The “Flying Bulldog” , as explorers call it, has been rediscovered after being presumed for 4 decades that it was extinct! No this has nothing to do with, as a nickname with suggest with canines, but rather it is a giant bee. The Wallace’s Giant bee is still among us, it’s not extinct!

It was first spotted on one of Indonesian islands by Alfred Russel Wallace 1858. His description of it was that it as big, black wasp-like insect with big jaws. Compared to common honeybee  is significantly larger. It is up to FOUR times bigger (females are long up to 4 centimeters), which is justifies it’s nickname – “flying bulldog”. After being sighted for the first time, this bee disappeared up to 1981. Then American etymologist discovered it yet again on Indonesian island. Since then it was believed to be extinct, as nobody was able to spot it until an explorer team from US and Australia recently discovered female specimen. She was living 2 meters (bit over 6 feet) above the ground in a termite nest inside a tree! Yet again, on Indonesian Islands.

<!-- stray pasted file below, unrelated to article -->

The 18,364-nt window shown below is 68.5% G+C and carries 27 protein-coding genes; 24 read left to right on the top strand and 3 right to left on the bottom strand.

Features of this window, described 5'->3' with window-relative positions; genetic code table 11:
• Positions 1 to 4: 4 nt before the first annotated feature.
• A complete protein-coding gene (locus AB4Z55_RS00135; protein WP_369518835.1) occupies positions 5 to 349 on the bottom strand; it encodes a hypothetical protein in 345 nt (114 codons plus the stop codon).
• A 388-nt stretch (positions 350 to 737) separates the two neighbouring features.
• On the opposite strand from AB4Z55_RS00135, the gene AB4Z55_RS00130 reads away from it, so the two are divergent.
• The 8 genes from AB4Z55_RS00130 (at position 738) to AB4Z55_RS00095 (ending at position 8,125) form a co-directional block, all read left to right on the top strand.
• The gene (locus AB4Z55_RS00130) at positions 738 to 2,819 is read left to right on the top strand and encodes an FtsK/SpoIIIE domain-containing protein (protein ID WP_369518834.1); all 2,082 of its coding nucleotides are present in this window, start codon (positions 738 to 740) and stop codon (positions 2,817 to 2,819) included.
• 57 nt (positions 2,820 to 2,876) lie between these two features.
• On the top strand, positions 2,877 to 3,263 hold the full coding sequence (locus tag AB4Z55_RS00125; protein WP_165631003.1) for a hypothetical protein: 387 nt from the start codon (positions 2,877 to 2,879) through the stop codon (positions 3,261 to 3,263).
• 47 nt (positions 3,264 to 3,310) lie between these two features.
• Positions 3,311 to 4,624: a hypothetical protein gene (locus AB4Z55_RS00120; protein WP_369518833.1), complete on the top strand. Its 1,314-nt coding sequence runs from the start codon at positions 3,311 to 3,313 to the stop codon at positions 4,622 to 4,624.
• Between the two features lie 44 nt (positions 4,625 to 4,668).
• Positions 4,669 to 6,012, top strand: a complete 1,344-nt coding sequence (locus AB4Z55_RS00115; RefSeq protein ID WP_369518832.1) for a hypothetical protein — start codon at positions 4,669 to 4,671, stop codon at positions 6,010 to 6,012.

Clay Bolt, a photographer who took the first pictures of this bee on this discovery stated that it was magnificent discovery which caused almost whole team to lose their breath. The Guardian already published an article about this discovery, as well as many other prestigious newspapers.

This bee is endangered due to deforestation for agricultural needs in Indonesia. It’s size makes it a valuable item in collections of various collectors. Robin Moore, biologist from Global Wildlife Exploration says that news of its rediscovery will endanger this bee even more. Because there are ruthless collectors which will try to hunt it down. Nevertheless, it is first step to guaranteeing it’s preservation and securing it’s habitat.

The “Flying Bulldog” on video

You can enjoy her sighting on the video below. I hope that you will enjoy the video as much as I did. Simply, because bees lives should matter to everyone! Big thanks to the Science News

Wallace’s Giant Bee

Make sure to read more about Bee and Honeybee Fun Facts on our blog.

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